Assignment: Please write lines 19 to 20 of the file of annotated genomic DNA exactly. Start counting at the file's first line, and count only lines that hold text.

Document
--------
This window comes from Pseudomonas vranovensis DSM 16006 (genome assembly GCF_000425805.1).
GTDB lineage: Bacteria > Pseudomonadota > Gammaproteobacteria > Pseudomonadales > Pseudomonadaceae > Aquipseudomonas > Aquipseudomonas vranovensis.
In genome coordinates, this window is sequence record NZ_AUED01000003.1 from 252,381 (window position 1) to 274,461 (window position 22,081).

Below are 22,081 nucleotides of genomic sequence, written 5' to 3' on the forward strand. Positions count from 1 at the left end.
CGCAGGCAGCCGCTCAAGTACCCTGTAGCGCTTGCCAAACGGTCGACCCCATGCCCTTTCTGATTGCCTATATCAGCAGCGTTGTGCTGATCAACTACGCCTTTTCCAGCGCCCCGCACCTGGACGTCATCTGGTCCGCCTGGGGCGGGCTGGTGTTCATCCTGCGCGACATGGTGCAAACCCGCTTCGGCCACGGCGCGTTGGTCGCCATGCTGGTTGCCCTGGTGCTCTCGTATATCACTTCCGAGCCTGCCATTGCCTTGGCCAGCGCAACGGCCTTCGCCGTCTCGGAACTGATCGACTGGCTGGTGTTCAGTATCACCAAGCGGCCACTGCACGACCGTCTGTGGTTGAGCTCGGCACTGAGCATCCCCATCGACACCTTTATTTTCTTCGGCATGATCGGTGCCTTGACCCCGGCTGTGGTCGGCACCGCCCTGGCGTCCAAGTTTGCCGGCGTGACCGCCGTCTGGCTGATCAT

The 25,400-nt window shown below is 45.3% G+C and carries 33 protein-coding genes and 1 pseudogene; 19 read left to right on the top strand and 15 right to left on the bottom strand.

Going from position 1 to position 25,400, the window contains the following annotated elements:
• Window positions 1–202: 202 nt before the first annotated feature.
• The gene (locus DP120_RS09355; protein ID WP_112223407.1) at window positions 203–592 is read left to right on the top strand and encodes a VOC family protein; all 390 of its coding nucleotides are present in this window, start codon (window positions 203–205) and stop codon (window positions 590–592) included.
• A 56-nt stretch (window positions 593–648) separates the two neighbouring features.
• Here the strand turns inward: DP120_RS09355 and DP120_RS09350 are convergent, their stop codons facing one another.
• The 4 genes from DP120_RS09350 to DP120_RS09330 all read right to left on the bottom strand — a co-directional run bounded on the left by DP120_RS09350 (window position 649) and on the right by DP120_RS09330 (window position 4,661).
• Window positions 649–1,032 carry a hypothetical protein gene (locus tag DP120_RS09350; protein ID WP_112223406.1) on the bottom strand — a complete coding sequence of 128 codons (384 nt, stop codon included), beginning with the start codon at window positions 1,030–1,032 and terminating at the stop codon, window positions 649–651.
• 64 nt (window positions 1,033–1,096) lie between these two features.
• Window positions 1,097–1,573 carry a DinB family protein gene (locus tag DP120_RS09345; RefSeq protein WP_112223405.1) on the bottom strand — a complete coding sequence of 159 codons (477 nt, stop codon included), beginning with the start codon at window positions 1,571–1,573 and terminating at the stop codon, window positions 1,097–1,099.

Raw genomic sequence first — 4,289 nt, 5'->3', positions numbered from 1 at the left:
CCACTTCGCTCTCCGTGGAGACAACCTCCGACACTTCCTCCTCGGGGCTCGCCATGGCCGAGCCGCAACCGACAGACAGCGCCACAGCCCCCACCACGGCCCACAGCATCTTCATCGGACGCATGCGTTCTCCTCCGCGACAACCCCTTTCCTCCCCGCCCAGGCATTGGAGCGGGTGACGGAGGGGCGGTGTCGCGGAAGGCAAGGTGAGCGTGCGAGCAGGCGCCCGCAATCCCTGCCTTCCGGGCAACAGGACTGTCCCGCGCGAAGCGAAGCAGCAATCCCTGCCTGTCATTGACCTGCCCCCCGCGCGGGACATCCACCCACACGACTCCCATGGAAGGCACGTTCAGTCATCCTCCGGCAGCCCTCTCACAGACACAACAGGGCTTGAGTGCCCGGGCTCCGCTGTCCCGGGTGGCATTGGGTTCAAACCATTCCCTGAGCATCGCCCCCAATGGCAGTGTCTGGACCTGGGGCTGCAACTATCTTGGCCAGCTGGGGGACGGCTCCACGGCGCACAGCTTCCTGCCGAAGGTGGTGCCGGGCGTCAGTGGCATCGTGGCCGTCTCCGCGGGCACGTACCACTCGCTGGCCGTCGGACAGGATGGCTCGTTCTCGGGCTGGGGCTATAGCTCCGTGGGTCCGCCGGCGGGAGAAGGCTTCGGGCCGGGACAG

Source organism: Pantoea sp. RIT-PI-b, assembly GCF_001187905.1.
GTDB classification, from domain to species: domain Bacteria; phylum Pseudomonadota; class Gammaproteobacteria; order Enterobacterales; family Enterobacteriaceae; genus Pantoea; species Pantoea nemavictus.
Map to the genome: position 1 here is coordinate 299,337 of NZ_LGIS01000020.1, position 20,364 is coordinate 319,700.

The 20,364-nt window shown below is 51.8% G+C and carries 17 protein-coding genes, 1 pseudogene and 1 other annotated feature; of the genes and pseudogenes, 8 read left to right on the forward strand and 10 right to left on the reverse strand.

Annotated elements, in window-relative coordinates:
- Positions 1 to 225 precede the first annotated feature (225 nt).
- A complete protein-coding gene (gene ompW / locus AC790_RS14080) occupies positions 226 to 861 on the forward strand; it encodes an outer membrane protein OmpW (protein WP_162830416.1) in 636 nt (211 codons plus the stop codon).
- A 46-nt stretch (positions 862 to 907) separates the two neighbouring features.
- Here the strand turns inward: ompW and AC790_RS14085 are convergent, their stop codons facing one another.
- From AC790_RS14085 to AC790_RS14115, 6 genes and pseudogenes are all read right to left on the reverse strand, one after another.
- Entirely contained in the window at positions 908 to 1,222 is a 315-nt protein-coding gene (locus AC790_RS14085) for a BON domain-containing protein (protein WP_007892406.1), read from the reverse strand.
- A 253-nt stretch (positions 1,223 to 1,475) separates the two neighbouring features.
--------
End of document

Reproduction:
GTDB classification, from domain to species: domain Bacteria; phylum Pseudomonadota; class Gammaproteobacteria; order Enterobacterales; family Enterobacteriaceae; genus Pantoea; species Pantoea nemavictus.
Map to the genome: position 1 here is coordinate 299,337 of NZ_LGIS01000020.1, position 20,364 is coordinate 319,700.